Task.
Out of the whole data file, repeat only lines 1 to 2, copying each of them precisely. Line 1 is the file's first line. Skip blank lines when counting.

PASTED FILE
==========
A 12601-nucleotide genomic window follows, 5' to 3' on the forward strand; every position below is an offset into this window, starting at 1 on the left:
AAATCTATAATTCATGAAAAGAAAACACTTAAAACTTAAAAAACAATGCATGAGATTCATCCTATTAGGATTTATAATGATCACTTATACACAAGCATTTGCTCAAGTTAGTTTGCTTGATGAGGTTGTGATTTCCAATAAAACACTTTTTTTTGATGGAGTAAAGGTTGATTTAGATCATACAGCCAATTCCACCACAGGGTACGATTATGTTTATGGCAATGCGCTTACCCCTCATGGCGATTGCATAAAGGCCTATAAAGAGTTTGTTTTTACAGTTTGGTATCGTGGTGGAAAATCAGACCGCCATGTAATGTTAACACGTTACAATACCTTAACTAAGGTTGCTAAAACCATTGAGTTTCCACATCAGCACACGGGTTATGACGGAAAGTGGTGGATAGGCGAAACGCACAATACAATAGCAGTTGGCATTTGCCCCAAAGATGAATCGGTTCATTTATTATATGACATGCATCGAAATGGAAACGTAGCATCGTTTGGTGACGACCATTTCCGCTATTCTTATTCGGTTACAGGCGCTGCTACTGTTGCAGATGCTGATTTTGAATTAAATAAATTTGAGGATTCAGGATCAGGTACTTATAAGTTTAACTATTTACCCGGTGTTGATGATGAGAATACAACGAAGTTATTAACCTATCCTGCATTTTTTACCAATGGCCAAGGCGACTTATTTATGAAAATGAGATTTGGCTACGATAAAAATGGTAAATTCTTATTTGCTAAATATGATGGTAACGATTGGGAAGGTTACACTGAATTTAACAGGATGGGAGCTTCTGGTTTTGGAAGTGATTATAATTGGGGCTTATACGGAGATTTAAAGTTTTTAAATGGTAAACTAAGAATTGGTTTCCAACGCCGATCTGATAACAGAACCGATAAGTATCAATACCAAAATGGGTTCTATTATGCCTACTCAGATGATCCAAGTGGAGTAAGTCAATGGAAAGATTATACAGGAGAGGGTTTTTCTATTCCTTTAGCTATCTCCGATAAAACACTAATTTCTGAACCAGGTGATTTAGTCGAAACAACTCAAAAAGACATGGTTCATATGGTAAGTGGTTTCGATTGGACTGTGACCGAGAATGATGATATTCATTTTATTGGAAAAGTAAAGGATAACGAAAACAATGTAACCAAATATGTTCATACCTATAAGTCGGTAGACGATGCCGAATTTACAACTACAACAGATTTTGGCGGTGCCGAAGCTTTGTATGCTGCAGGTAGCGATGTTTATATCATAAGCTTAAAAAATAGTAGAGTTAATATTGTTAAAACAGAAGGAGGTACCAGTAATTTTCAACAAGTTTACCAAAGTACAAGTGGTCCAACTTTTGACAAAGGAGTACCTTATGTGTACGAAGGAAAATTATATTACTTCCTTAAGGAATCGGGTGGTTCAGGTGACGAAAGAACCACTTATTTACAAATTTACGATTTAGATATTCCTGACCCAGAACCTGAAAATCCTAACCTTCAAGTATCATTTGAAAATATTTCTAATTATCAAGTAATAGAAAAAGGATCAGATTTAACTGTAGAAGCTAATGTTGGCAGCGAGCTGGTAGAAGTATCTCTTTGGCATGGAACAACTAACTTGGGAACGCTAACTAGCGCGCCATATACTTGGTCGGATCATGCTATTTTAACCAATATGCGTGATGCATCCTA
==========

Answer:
A 12601-nucleotide genomic window follows, 5' to 3' on the forward strand; every position below is an offset into this window, starting at 1 on the left:
AAATCTATAATTCATGAAAAGAAAACACTTAAAACTTAAAAAACAATGCATGAGATTCATCCTATTAGGATTTATAATGATCACTTATACACAAGCATTTGCTCAAGTTAGTTTGCTTGATGAGGTTGTGATTTCCAATAAAACACTTTTTTTTGATGGAGTAAAGGTTGATTTAGATCATACAGCCAATTCCACCACAGGGTACGATTATGTTTATGGCAATGCGCTTACCCCTCATGGCGATTGCATAAAGGCCTATAAAGAGTTTGTTTTTACAGTTTGGTATCGTGGTGGAAAATCAGACCGCCATGTAATGTTAACACGTTACAATACCTTAACTAAGGTTGCTAAAACCATTGAGTTTCCACATCAGCACACGGGTTATGACGGAAAGTGGTGGATAGGCGAAACGCACAATACAATAGCAGTTGGCATTTGCCCCAAAGATGAATCGGTTCATTTATTATATGACATGCATCGAAATGGAAACGTAGCATCGTTTGGTGACGACCATTTCCGCTATTCTTATTCGGTTACAGGCGCTGCTACTGTTGCAGATGCTGATTTTGAATTAAATAAATTTGAGGATTCAGGATCAGGTACTTATAAGTTTAACTATTTACCCGGTGTTGATGATGAGAATACAACGAAGTTATTAACCTATCCTGCATTTTTTACCAATGGCCAAGGCGACTTATTTATGAAAATGAGATTTGGCTACGATAAAAATGGTAAATTCTTATTTGCTAAATATGATGGTAACGATTGGGAAGGTTACACTGAATTTAACAGGATGGGAGCTTCTGGTTTTGGAAGTGATTATAATTGGGGCTTATACGGAGATTTAAAGTTTTTAAATGGTAAACTAAGAATTGGTTTCCAACGCCGATCTGATAACAGAACCGATAAGTATCAATACCAAAATGGGTTCTATTATGCCTACTCAGATGATCCAAGTGGAGTAAGTCAATGGAAAGATTATACAGGAGAGGGTTTTTCTATTCCTTTAGCTATCTCCGATAAAACACTAATTTCTGAACCAGGTGATTTAGTCGAAACAACTCAAAAAGACATGGTTCATATGGTAAGTGGTTTCGATTGGACTGTGACCGAGAATGATGATATTCATTTTATTGGAAAAGTAAAGGATAACGAAAACAATGTAACCAAATATGTTCATACCTATAAGTCGGTAGACGATGCCGAATTTACAACTACAACAGATTTTGGCGGTGCCGAAGCTTTGTATGCTGCAGGTAGCGATGTTTATATCATAAGCTTAAAAAATAGTAGAGTTAATATTGTTAAAACAGAAGGAGGTACCAGTAATTTTCAACAAGTTTACCAAAGTACAAGTGGTCCAACTTTTGACAAAGGAGTACCTTATGTGTACGAAGGAAAATTATATTACTTCCTTAAGGAATCGGGTGGTTCAGGTGACGAAAGAACCACTTATTTACAAATTTACGATTTAGATATTCCTGACCCAGAACCTGAAAATCCTAACCTTCAAGTATCATTTGAAAATATTTCTAATTATCAAGTAATAGAAAAAGGATCAGATTTAACTGTAGAAGCTAATGTTGGCAGCGAGCTGGTAGAAGTATCTCTTTGGCATGGAACAACTAACTTGGGAACGCTAACTAGCGCGCCATATACTTGGTCGGATCATGCTATTTTAACCAATATGCGTGATGCATCCTA